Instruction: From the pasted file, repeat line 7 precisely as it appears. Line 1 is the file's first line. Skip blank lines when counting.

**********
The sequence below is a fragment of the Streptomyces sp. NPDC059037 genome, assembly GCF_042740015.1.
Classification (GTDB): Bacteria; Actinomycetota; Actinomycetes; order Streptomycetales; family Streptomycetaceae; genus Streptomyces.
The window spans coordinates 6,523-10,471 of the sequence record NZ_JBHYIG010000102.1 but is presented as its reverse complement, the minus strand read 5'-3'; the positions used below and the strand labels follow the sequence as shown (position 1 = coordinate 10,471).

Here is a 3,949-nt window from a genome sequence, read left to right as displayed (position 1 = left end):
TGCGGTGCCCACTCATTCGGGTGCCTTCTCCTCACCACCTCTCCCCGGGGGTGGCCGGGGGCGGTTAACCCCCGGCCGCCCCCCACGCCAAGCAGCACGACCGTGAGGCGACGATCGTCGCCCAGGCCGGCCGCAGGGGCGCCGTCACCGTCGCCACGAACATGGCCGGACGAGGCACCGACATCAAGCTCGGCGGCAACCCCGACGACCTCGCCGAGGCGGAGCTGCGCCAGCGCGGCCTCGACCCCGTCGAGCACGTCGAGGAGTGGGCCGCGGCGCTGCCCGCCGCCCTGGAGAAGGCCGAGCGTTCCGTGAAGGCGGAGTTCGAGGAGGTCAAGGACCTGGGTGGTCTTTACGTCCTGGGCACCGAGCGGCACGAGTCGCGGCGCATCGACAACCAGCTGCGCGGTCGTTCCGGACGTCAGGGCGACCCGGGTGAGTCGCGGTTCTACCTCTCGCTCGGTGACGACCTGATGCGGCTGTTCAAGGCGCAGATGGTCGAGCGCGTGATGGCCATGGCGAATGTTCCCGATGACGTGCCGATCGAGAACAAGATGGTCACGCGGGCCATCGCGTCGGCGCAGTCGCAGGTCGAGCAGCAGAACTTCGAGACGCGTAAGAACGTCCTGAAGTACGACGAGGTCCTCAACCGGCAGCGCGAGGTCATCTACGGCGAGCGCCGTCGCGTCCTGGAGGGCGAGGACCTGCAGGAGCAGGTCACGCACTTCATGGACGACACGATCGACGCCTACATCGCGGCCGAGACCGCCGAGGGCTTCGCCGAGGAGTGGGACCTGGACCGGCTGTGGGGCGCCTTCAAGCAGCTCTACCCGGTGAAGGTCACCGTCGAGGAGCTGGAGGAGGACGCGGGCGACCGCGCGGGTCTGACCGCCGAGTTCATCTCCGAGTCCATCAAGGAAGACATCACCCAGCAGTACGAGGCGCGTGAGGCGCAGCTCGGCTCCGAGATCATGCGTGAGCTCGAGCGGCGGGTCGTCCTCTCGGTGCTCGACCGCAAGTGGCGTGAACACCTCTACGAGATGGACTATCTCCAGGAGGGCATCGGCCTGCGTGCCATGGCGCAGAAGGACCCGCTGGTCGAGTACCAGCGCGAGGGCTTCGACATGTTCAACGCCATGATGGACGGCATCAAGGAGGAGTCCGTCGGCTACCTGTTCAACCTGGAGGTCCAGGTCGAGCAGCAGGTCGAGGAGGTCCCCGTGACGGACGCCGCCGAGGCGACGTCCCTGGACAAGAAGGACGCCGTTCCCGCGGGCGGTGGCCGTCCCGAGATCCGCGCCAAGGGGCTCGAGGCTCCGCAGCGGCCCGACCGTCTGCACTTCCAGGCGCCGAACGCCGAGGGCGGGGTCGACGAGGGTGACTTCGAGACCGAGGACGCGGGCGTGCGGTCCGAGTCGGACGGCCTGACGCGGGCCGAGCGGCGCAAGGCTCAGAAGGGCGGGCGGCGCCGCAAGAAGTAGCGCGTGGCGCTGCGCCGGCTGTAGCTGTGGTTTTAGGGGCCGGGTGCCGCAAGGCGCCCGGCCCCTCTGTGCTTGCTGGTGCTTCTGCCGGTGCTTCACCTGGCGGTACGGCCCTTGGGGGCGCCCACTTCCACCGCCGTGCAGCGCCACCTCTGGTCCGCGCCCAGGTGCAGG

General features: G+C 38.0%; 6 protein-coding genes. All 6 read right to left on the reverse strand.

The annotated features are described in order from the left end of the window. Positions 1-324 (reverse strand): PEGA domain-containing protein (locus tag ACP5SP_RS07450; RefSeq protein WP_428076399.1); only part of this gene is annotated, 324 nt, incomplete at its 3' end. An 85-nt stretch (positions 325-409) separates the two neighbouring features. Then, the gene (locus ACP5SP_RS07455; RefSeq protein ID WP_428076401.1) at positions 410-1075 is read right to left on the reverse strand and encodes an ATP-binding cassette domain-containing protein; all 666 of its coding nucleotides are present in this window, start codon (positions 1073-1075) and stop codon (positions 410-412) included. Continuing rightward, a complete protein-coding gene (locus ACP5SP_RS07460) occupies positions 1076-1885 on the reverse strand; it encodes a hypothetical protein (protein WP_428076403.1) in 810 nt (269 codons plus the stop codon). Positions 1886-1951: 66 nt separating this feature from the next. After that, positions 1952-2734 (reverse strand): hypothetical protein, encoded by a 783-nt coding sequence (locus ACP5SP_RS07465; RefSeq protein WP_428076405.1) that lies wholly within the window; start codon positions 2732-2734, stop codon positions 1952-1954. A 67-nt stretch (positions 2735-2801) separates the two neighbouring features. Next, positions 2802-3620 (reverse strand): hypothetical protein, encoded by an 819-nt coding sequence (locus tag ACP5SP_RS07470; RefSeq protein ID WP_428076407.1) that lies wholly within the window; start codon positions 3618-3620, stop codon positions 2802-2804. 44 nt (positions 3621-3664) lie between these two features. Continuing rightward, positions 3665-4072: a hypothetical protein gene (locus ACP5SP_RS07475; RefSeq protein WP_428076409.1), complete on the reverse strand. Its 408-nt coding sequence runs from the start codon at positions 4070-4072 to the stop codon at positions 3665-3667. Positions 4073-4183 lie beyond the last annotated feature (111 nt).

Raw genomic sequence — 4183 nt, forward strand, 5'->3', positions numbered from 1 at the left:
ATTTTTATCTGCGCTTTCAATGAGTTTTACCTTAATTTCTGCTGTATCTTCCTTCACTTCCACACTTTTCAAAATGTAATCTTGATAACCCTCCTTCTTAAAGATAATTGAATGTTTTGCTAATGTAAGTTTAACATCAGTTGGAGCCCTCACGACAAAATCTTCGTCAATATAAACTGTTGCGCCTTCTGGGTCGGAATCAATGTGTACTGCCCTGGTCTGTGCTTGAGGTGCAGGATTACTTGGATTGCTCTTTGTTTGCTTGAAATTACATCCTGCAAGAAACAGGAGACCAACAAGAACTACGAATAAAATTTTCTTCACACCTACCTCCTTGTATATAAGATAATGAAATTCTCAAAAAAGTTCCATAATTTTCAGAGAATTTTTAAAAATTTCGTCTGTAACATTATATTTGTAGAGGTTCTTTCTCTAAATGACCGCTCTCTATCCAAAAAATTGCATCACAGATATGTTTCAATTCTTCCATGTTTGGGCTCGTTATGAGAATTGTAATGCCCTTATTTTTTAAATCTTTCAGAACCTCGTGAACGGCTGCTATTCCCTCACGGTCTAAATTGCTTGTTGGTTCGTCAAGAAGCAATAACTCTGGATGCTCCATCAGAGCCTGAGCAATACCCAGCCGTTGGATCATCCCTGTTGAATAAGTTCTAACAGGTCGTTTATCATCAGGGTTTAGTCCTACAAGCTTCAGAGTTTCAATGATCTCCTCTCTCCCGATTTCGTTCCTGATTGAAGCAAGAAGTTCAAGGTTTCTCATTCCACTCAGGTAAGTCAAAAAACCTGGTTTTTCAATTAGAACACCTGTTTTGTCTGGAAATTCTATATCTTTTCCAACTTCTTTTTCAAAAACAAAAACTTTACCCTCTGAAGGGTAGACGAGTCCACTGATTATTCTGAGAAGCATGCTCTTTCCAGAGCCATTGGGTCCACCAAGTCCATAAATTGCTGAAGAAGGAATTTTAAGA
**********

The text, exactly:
The annotated features are described in order from the left end of the window. Positions 1-324 (reverse strand): PEGA domain-containing protein (locus tag ACP5SP_RS07450; RefSeq protein WP_428076399.1); only part of this gene is annotated, 324 nt, incomplete at its 3' end. An 85-nt stretch (positions 325-409) separates the two neighbouring features. Then, the gene (locus ACP5SP_RS07455; RefSeq protein ID WP_428076401.1) at positions 410-1075 is read right to left on the reverse strand and encodes an ATP-binding cassette domain-containing protein; all 666 of its coding nucleotides are present in this window, start codon (positions 1073-1075) and stop codon (positions 410-412) included. Continuing rightward, a complete protein-coding gene (locus ACP5SP_RS07460) occupies positions 1076-1885 on the reverse strand; it encodes a hypothetical protein (protein WP_428076403.1) in 810 nt (269 codons plus the stop codon). Positions 1886-1951: 66 nt separating this feature from the next. After that, positions 1952-2734 (reverse strand): hypothetical protein, encoded by a 783-nt coding sequence (locus ACP5SP_RS07465; RefSeq protein WP_428076405.1) that lies wholly within the window; start codon positions 2732-2734, stop codon positions 1952-1954. A 67-nt stretch (positions 2735-2801) separates the two neighbouring features. Next, positions 2802-3620 (reverse strand): hypothetical protein, encoded by an 819-nt coding sequence (locus tag ACP5SP_RS07470; RefSeq protein ID WP_428076407.1) that lies wholly within the window; start codon positions 3618-3620, stop codon positions 2802-2804. 44 nt (positions 3621-3664) lie between these two features. Continuing rightward, positions 3665-4072: a hypothetical protein gene (locus ACP5SP_RS07475; RefSeq protein WP_428076409.1), complete on the reverse strand. Its 408-nt coding sequence runs from the start codon at positions 4070-4072 to the stop codon at positions 3665-3667. Positions 4073-4183 lie beyond the last annotated feature (111 nt).